The Global Coffee Value Chain
Like in many commodities, the coffee value chain too starts with a large number of growers that produce widely different quantities and qualities of coffee. In the case of coffee, there are around 25 million farmers globally, of which around 500’000 in Colombia alone, mostly smallholders. The beans reach global markets through a series of activities and processes that make them suitable for incorporation into industrial operations, including processing at the mill, packaging into coffee bags suitable for export, and transportation.
The Coffee Value Chain
The coffee value chain is extremely complex, opaque and it involves a lot of hands. The figure below shows a view of the value chain, depicting all the main actors involved between the production and the consumption of coffee. One additional step that is not shown in the figure is the potential storage and warehousing of beans, which may occur at almost any stage of the chain, and may either involve third parties or may be taken care of by the same players shown in the chain.
1) Producers. Grow and process coffee, often with the use of third parties that do the fieldwork and help them with all matters in the farm. Growers have the possibility to sell their crops in cherries, wet coffee, or in parchment. Producers can sell coffee directly, to local traders, to exporters at farm gate, to (or through) cooperatives.
2) Mill. The processing mill is where the parchment is removed from the bean. A coffee bean has 5 layers of skins of different thickness and parchment is the last one. The process of removing the parchment skin from the beans is called coffee hulling and the resulting crop is called green (or raw) coffee, which is packaged into bags ready to be roasted, sold or shipped.
3) Brokers/Commodity Traders. Buy and sell coffee at different stages of the value chain. They also trade coffee through a variety of financial instruments, mostly futures, impacting the price of the crop on international markets. Up to 40% of all coffee trades proceed from financial transactions.
4) Transporters/Shippers. Deal with the transportation of the crops; physically move the beans on the road, by plane, or by sea.
5) Exporters. Buy coffee directly from farmers, from cooperatives or from local traders. If necessary, exporters may also take care of the hulling coffee process according to the specifications provided by the importers. They also take care of the domestic logistics, financing, and can sell it Freight On Board (FOB) at the port of origin.
6) Importers. Trade green coffee beans and bring them to the market for blends or single-origin, depending on the requirements of roasters. Importers may also deal with the financing of the crops, logistics and procurement at origin.
7) Roasters. Buy green (i.e. unroasted) coffee beans and roast them according to the tasting profile that appeals end consumers. The type of roasting applied to the coffee (e.g. light, medium, dark) strongly depends on the local market where the coffee is to be sold.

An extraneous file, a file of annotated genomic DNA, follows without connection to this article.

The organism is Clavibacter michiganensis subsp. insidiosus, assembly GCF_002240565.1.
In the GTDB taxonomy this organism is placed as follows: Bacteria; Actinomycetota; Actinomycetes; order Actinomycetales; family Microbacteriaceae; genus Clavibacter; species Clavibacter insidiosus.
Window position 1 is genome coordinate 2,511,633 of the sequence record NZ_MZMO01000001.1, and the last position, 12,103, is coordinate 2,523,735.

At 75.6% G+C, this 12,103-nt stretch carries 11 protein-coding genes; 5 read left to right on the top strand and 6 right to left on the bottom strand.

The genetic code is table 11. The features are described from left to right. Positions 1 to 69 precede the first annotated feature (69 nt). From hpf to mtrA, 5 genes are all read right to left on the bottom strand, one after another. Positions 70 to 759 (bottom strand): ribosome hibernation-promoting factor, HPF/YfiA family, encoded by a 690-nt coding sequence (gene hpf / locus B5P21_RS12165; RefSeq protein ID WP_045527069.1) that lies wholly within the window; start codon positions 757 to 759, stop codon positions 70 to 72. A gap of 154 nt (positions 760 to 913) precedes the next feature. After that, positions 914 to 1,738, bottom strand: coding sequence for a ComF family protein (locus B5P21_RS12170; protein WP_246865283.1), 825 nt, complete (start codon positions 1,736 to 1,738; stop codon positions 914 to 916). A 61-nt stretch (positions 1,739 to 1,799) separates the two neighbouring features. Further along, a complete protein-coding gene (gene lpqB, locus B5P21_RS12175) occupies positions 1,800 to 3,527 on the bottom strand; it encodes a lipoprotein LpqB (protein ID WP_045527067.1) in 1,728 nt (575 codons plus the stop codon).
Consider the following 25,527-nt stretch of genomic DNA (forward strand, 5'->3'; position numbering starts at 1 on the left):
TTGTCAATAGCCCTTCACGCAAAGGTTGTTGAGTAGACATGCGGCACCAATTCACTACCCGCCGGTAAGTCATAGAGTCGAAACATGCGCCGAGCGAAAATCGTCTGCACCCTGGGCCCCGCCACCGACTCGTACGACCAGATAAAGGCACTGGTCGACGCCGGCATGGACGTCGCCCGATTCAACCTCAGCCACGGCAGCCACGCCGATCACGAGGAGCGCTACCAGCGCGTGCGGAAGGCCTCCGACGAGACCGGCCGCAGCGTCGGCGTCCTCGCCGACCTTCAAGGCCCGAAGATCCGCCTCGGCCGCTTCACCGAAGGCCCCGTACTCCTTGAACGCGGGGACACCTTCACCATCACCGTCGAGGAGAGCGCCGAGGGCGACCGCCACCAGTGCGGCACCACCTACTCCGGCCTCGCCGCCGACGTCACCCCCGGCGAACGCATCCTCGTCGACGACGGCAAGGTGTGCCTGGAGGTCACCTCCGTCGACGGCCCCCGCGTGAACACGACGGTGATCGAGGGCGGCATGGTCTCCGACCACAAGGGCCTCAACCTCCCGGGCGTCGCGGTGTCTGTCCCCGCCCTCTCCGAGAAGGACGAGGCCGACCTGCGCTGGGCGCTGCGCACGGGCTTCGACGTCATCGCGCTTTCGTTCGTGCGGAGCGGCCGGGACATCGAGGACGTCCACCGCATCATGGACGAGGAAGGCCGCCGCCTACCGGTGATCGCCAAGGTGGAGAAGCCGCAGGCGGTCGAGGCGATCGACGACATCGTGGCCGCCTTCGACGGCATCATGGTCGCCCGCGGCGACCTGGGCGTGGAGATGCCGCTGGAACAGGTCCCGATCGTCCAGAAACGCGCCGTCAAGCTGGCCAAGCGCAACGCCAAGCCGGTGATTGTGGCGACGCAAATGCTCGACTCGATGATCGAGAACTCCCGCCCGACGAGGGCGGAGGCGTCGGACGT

8) Packagers/Distributors/Retailers. Buy roasted beans or grinded coffee from roasters, store it and have it ready for selling, normally in national markets.
Challenges in coffee production
Coffee is one of the most widely consumed beverages in the world, and not only plays an important part in the daily routines of a significant share of the world population, but it also has a significant social and economic impact for the families that produce it, who are mostly smallholder farmers running plantations of less than 5 ha.
Currently, coffee is primarily bought and sold as a commodity crop –meaning its sale value is tied to international futures markets. Low and volatile prices of green beans are not the only challenges that small growers face. Other economical issues include limited market access for producers, lack of product and market information, and exchange rate volatility.
Additionally, apart from the unequal income distribution, coffee growers are bearing most of the industry risks. In addition to the price volatility and exchange rate risk, producers must also shoulder the risk of losing their crops due to bad weather and to fluctuating costs of production. Hence, producers are often the weakest link in the coffee value chain. While they shoulder most of the industry risks, within the value chain they extract the least value from their economic activity.
Towards a new model
Coffee is a business for anyone involved in its value chain; it is a business for farmers as it is for roasters, importers and exporters. The goal of farmers is a reasonable profit, not the aid, not the charity, not to be at the center of social programs. In the end, farmers are just another value-chain business partner and should be treated and rewarded accordingly.
The entire coffee value chain needs to be reinvented to become more efficient and able to generate win-win economic transactions even for the weakest players in the chain, the producers.
We believe that the first step towards doing so is to bring transparency into a complex, opaque and closed value chain.
Blockchain & Coffee
The application of blockchain technology to the coffee industry can overcome some of the challenges described previously and provide a way to tackle the imbalance in the coffee value chain highlighting a path that leads to creating a more balanced and sustainable industry while simultaneously creating additional value in both producing and consuming countries as well as at the consumer end.
The first step towards making the coffee value chain more sustainable and inclusive is to bring transparency into a complex, opaque and closed value chain.
Read more about it in our blog.